"Sports are vital to our society. They are vital to our kids. There are people who look at sports as a dalliance, as a luxury. They are not. Go back and read what Walt Whitman said about baseball and society. This didn't happen yesterday. We are talking 150 years ago. We have to make room for our kids to play sports."

Fall mitigations worked

That's just what Kaneland athletic director Dave Rohlman experienced first hand this fall.

With the IHSA allowing a few fall sports deemed low-risk like golf and cross country, Rohlman saw how much sports meant to students' well-being.

"We hosted a boys golf regional and cross country regional and put a lot of mitigation in place," Rohlman said. "To see those kids be able to compete, you could see on a kid's face just how much it means to them to be able to participate. I just don't think we can discount that and say it's not as important as you think. Well yeah, it is that important. That mental health thing is extremely important."

Anderson got some feedback from parents this fall and is hearing from more now that it looks like the basketball season might not happen, at least as originally scheduled.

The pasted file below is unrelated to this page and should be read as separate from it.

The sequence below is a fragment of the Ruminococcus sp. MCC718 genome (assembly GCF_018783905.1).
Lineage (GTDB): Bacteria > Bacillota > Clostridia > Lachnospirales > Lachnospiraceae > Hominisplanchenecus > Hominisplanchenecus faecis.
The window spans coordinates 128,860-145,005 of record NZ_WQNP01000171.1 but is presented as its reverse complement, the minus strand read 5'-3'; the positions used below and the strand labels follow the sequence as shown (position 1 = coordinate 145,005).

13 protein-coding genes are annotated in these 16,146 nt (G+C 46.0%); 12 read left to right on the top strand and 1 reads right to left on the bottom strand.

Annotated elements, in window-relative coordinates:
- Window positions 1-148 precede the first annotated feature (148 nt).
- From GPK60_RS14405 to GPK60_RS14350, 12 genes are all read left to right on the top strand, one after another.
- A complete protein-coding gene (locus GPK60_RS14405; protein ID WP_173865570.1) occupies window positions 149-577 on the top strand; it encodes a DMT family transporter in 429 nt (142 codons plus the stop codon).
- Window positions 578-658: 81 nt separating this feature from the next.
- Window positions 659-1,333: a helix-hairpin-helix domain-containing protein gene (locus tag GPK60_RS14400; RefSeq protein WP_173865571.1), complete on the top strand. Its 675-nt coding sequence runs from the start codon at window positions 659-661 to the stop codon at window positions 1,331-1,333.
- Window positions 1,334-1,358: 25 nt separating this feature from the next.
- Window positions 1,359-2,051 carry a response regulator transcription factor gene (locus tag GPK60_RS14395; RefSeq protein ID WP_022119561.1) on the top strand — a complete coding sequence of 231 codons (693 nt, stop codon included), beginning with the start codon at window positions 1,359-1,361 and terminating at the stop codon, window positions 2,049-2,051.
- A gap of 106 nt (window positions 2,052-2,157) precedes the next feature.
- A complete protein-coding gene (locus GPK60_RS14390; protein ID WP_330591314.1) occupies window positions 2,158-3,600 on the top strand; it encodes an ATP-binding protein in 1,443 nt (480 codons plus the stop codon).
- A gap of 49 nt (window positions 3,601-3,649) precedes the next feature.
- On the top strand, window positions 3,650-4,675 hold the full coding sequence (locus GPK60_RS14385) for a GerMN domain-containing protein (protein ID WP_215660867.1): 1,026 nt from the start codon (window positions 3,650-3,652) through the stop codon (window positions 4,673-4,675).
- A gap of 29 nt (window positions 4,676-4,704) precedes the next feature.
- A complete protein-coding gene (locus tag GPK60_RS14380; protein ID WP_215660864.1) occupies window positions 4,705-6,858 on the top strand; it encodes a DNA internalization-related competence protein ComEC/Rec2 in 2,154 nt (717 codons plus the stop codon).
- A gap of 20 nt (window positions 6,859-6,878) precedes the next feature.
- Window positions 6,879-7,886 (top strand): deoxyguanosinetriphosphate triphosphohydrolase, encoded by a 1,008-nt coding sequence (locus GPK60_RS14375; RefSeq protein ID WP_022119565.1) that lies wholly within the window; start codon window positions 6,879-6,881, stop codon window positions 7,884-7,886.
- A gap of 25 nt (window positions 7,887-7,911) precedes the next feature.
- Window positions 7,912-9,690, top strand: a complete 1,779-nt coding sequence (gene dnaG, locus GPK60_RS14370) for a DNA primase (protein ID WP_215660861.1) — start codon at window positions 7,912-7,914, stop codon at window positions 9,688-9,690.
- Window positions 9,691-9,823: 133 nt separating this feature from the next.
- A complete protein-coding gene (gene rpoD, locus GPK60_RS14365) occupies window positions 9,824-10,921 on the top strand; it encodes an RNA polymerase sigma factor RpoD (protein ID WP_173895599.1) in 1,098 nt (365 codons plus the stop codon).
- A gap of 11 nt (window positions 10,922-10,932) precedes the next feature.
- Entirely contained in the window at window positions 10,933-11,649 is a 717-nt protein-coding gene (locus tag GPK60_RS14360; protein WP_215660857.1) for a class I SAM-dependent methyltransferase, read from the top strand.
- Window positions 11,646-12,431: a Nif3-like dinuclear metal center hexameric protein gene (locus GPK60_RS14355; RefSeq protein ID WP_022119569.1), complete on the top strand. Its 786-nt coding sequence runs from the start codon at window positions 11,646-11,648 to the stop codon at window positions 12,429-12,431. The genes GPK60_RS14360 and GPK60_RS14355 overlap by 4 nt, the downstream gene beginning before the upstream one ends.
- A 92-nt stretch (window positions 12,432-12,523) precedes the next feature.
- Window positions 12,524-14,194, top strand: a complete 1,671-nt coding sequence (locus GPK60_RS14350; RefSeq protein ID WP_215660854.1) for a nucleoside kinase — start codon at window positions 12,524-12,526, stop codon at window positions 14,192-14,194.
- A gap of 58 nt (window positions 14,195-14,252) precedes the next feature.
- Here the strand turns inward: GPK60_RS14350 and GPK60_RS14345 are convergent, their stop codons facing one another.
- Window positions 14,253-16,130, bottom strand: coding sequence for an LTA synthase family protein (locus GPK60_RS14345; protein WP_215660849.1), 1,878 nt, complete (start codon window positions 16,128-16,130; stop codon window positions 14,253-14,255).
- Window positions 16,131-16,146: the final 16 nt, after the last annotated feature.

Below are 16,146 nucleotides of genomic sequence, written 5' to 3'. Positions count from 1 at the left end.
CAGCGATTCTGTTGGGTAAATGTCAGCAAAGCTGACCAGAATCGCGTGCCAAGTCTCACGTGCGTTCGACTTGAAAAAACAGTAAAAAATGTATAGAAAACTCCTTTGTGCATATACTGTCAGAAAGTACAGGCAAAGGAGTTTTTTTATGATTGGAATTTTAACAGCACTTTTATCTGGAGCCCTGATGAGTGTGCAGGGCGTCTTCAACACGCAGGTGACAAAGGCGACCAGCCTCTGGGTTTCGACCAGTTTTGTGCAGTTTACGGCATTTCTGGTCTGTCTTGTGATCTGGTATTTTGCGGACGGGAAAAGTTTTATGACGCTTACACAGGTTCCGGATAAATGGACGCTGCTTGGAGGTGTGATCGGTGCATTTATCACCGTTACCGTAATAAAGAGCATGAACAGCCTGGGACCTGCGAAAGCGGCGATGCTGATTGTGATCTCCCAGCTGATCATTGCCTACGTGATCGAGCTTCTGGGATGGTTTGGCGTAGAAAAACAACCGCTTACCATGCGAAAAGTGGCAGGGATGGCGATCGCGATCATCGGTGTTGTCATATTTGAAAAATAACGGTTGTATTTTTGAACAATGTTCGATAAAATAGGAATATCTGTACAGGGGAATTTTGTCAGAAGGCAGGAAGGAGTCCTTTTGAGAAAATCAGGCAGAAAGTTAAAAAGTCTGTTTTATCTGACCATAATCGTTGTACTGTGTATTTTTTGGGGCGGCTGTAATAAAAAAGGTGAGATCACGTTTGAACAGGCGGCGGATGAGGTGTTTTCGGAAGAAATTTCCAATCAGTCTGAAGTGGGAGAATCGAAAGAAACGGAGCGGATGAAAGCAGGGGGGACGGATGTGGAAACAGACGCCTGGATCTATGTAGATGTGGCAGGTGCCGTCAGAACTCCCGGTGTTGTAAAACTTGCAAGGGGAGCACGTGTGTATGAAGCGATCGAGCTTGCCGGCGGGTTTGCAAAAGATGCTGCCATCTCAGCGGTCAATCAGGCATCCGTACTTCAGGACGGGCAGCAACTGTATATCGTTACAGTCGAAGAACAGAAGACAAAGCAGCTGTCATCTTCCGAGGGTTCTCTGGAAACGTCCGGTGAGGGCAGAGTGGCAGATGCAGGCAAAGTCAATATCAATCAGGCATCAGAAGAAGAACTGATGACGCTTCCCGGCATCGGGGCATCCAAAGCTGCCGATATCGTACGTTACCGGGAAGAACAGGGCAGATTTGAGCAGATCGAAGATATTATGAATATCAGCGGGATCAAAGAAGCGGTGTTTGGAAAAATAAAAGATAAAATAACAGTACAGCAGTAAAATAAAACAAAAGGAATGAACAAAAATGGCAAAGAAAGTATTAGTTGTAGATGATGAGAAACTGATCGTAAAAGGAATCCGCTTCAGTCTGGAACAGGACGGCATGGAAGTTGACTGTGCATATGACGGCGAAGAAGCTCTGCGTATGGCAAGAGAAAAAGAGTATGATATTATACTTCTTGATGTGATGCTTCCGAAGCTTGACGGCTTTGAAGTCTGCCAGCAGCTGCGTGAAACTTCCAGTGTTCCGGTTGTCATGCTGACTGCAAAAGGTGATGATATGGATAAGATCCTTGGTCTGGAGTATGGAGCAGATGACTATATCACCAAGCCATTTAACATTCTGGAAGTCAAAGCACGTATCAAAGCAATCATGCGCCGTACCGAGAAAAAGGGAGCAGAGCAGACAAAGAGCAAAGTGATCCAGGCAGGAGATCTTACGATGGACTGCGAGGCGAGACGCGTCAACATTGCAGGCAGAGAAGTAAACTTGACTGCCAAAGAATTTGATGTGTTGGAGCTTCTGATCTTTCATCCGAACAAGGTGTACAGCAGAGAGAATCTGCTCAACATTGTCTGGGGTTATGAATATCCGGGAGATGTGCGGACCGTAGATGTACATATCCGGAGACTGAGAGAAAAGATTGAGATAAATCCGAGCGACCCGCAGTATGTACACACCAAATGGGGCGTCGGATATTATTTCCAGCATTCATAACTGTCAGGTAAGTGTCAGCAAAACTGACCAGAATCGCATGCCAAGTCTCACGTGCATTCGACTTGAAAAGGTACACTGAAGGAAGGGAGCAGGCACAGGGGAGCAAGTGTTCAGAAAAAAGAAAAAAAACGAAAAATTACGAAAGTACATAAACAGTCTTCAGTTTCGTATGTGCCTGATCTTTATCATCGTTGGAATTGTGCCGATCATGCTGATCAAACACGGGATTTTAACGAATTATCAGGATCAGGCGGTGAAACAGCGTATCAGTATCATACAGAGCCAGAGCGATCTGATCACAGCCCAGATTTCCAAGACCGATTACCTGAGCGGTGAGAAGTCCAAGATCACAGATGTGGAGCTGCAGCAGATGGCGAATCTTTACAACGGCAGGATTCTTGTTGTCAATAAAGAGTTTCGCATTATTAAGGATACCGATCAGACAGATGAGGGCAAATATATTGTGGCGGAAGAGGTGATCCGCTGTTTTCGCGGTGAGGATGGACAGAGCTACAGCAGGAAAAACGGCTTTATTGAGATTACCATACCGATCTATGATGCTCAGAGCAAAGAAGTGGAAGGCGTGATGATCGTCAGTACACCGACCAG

"I can't tell you the number of emails I've got from parents throughout the fall and that (mental health) is a concern," Anderson said. "That has not been left on deaf ears by me. However this plays out we will continue to have this concern for our students."

Future concerns

Wolin has another worry, and that's how the younger generation will look at its leaders.

"When you talk about the psychology of this, think about the credibility of our elected leadership," Wolin said. "You have to have some kind of confidence that your government is giving you this for some kind of good reasons.

"These kids have heard they can't play. What are the reasons they have heard they can't play? Because it's dangerous. What does it do to our credibility as adults that the football players and soccer players in the state of Illinois if they take a look around and they look at everybody else and every other sport in the Midwest playing? What does it do to you as a basketball player that instead of going down to your local gym and playing you have to go to Indiana to play in a tournament?"

Wolin said the board considered the mental health of students in deciding to go ahead with recommending a winter basketball season. He wishes the IDPH would do the same -- or provide studies why it is not safe.

"The board decided the way it did because of a lack of convincing evidence that if we played basketball that the health of our kids would be affected," he said. "They didn't give us a good reason not to play. That's our position.

"If the governor and Illinois Department of Health want to say we have this data, that's fine, but they don't have it. It's not there."